The Federation of Small Businesses is calling on the Government to protect small businesses from unfair profit-seeking behaviour from Make Tax Digital (MTD) software providers and other recommendations to avoid economic hardship for freelancers, contractors and other self-employed workers.
The move comes alongside a list of recommendations to The Chancellor of the Exchequer, Rishi Sunak, including raising the VAT threshold to £100,000 to encourage revenue and recruitment growth and tax credits for revenue fluctuations. Which recommendations could impact you?
- Federation of Small Businesses (FSB) sets out need for reform as compliance costs and time lost to reporting soar
- Illustrates how the Value Added Tax (VAT) threshold is serving as a disincentive to grow for more than a million firms
- Calls for increase in Employment Allowance to mitigate impacts of rising costs with Budget 14 days away
FSB’s new report on tax, A Duty to Reform: Making tax work for small businesses in a digital world, finds that tax admin costs £25 billion and 300 million hours for UK small businesses. That the burden is higher for those firms which have switched to the Making Tax Digital initiative, the lobby group. The report comes after The Freelance Informer reported that Making Tax Digital was not fit for freelancers.
VAT-registered businesses with a taxable turnover below £85,000 will be required to follow the Making Tax digital rules for their first return starting on or after April 2022.
“As things stand, more than a million firms say they’ve stopped growing their turnover because of the VAT threshold,” said FSB chairman Mike Cherry.
“If we want the economy firing on all cylinders again, reform of this levy – seen as the most burdensome of all by firms – is a must. We must stop the £85,000 turnover threshold serving as a ceiling to the growth we desperately need,” he said.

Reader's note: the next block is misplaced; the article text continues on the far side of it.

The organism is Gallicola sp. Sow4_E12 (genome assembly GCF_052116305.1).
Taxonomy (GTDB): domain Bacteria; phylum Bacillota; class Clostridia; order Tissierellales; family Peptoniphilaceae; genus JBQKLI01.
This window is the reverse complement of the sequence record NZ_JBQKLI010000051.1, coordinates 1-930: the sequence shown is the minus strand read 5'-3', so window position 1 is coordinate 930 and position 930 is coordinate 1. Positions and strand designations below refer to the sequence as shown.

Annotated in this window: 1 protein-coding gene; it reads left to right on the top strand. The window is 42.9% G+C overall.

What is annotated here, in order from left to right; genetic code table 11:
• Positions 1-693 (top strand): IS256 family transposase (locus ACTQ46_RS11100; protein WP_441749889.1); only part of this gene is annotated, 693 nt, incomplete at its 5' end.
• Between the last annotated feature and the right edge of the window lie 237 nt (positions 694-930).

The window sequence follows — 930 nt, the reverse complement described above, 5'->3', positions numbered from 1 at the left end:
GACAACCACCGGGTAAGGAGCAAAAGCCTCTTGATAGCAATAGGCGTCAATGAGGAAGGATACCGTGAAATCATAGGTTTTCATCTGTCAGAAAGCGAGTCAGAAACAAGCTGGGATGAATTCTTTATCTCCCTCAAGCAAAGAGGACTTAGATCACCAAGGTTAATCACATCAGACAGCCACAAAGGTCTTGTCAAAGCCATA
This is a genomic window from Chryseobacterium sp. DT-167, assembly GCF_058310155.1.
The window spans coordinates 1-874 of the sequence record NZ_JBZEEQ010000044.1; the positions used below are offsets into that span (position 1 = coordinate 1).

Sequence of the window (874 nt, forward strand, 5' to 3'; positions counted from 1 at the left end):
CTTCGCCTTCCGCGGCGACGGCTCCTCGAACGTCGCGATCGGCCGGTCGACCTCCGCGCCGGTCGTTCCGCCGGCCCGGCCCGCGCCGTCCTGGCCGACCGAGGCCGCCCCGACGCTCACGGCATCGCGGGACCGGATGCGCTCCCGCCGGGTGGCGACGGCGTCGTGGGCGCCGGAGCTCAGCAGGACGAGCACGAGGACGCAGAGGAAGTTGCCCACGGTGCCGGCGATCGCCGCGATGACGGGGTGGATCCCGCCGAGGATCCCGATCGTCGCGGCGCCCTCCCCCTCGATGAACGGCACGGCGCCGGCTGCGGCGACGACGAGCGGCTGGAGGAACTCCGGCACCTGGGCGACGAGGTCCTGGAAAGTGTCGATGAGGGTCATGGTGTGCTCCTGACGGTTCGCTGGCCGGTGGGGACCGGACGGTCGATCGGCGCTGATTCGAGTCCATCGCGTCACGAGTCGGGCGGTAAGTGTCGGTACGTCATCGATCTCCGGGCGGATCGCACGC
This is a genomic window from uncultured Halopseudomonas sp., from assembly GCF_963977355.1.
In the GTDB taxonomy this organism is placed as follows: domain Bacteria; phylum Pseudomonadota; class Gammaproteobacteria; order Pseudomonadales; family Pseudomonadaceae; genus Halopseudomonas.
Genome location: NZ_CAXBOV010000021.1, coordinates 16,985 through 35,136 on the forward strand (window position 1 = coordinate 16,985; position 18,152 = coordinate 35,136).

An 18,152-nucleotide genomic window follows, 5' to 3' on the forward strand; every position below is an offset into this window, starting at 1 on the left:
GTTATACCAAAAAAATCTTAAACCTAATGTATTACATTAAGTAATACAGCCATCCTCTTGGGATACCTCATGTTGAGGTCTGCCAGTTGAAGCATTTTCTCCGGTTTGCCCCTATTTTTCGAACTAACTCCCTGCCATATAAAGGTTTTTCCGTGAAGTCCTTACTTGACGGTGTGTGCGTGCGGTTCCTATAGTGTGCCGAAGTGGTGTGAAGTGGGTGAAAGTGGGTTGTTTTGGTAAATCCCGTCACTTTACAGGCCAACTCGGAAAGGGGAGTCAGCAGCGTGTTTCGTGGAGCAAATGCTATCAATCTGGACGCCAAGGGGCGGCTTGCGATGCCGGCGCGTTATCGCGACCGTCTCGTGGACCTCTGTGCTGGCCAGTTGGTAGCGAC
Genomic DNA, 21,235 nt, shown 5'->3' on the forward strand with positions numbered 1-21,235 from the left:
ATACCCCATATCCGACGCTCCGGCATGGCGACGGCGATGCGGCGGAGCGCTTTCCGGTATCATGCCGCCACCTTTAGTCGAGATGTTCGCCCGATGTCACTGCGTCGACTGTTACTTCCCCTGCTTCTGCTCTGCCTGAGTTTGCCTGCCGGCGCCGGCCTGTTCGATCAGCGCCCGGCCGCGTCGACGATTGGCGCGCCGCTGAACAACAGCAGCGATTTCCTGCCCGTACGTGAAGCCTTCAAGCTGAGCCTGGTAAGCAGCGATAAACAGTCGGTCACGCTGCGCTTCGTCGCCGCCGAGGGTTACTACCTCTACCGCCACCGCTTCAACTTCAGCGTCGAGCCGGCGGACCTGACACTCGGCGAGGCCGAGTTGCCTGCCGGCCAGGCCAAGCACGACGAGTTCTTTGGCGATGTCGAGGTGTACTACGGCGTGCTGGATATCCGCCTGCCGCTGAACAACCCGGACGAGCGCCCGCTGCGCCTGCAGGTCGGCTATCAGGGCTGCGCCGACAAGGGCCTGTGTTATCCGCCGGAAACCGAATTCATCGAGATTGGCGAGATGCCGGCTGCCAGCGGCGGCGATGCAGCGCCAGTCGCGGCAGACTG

How much will MTD cost?
Small firms are each spending an average of £4,100 and 52 hours a year on tax compliance, the FSB has reported. For those that are participating in the Government’s MTD programme – designed to fully digitalise the tax reporting process – the average cost of compliance (£4,562) is considerably higher than for those yet to migrate (£2,960).
“We’ve always said that – rolled-out in the right way – MTD could mean productivity gains over the long-term. However, for many of those who’ve already taken the plunge, the programme has so far yielded higher costs and greater complexity.”
Here are the FSB recommendations put forward to Chancellor Sunak
Click each recommendation to read more.
- The basic VAT taxable turnover threshold should be raised from £85,000 to £100,000 to encourage suppressed economic activity.
- Given the significant burden of tax compliance for small businesses, the Government should not exclude tax administration costs from regulatory oversight, and should ensure that any changes in regulation policy do not add to the burden already faced.
- The Government should introduce a system whereby the self-employed can smooth their income tax liabilities over a three-year rolling average through the availability of tax credits.
- The Government should expand reliefs on investment to ensure that businesses are no longer deterred from investing more in the economy.
- The Government should reform the Super Deductions investment incentive.
- The Government should promote greater awareness of the tax reliefs available to small businesses, both externally and through Making Tax Digital software.
- The Government should commit to ensuring that the software providers of MTD do not increase prices in a rent-seeking manner
- The Government must provide a free online tool for Making Tax Digital to ensure that small businesses have the choice not to be burdened by additional costs to file their taxes
- HMRC must work with software providers to ensure that the Making Tax Digital software does streamline, simplify, and create greater efficiencies in tax compliance, and ensure that Making Tax Digital actually provides additional value.
- The Government should increase the Employment Allowance to £5,000 for eligible small businesses to alleviate some of the job losses from the planned National Insurance contributions increase